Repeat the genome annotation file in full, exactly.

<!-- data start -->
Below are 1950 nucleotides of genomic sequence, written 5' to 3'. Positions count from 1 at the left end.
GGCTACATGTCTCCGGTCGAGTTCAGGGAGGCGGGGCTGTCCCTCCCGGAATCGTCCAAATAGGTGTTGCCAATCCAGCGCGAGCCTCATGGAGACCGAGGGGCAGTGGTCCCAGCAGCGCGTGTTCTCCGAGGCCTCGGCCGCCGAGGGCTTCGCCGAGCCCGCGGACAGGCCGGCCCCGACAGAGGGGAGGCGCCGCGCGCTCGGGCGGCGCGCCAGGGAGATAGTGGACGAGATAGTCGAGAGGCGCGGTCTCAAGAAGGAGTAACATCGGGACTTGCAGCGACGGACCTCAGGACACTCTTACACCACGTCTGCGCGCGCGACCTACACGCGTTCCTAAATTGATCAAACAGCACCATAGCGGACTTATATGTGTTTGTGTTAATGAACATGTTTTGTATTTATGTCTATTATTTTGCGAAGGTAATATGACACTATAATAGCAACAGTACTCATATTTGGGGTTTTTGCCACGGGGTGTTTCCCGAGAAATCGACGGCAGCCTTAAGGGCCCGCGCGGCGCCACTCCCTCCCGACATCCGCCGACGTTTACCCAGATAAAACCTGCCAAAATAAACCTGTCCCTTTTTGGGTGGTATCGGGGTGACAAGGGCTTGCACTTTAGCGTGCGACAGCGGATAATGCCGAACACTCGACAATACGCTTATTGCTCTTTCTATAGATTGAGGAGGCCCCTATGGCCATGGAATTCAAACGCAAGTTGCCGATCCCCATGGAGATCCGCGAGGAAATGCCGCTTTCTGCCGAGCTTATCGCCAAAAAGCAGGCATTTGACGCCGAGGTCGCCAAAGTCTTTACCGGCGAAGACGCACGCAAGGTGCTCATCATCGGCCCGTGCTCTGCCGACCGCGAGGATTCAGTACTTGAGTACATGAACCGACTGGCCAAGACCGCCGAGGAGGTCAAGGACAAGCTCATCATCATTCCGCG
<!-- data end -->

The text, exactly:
Below are 1950 nucleotides of genomic sequence, written 5' to 3'. Positions count from 1 at the left end.
GGCTACATGTCTCCGGTCGAGTTCAGGGAGGCGGGGCTGTCCCTCCCGGAATCGTCCAAATAGGTGTTGCCAATCCAGCGCGAGCCTCATGGAGACCGAGGGGCAGTGGTCCCAGCAGCGCGTGTTCTCCGAGGCCTCGGCCGCCGAGGGCTTCGCCGAGCCCGCGGACAGGCCGGCCCCGACAGAGGGGAGGCGCCGCGCGCTCGGGCGGCGCGCCAGGGAGATAGTGGACGAGATAGTCGAGAGGCGCGGTCTCAAGAAGGAGTAACATCGGGACTTGCAGCGACGGACCTCAGGACACTCTTACACCACGTCTGCGCGCGCGACCTACACGCGTTCCTAAATTGATCAAACAGCACCATAGCGGACTTATATGTGTTTGTGTTAATGAACATGTTTTGTATTTATGTCTATTATTTTGCGAAGGTAATATGACACTATAATAGCAACAGTACTCATATTTGGGGTTTTTGCCACGGGGTGTTTCCCGAGAAATCGACGGCAGCCTTAAGGGCCCGCGCGGCGCCACTCCCTCCCGACATCCGCCGACGTTTACCCAGATAAAACCTGCCAAAATAAACCTGTCCCTTTTTGGGTGGTATCGGGGTGACAAGGGCTTGCACTTTAGCGTGCGACAGCGGATAATGCCGAACACTCGACAATACGCTTATTGCTCTTTCTATAGATTGAGGAGGCCCCTATGGCCATGGAATTCAAACGCAAGTTGCCGATCCCCATGGAGATCCGCGAGGAAATGCCGCTTTCTGCCGAGCTTATCGCCAAAAAGCAGGCATTTGACGCCGAGGTCGCCAAAGTCTTTACCGGCGAAGACGCACGCAAGGTGCTCATCATCGGCCCGTGCTCTGCCGACCGCGAGGATTCAGTACTTGAGTACATGAACCGACTGGCCAAGACCGCCGAGGAGGTCAAGGACAAGCTCATCATCATTCCGCG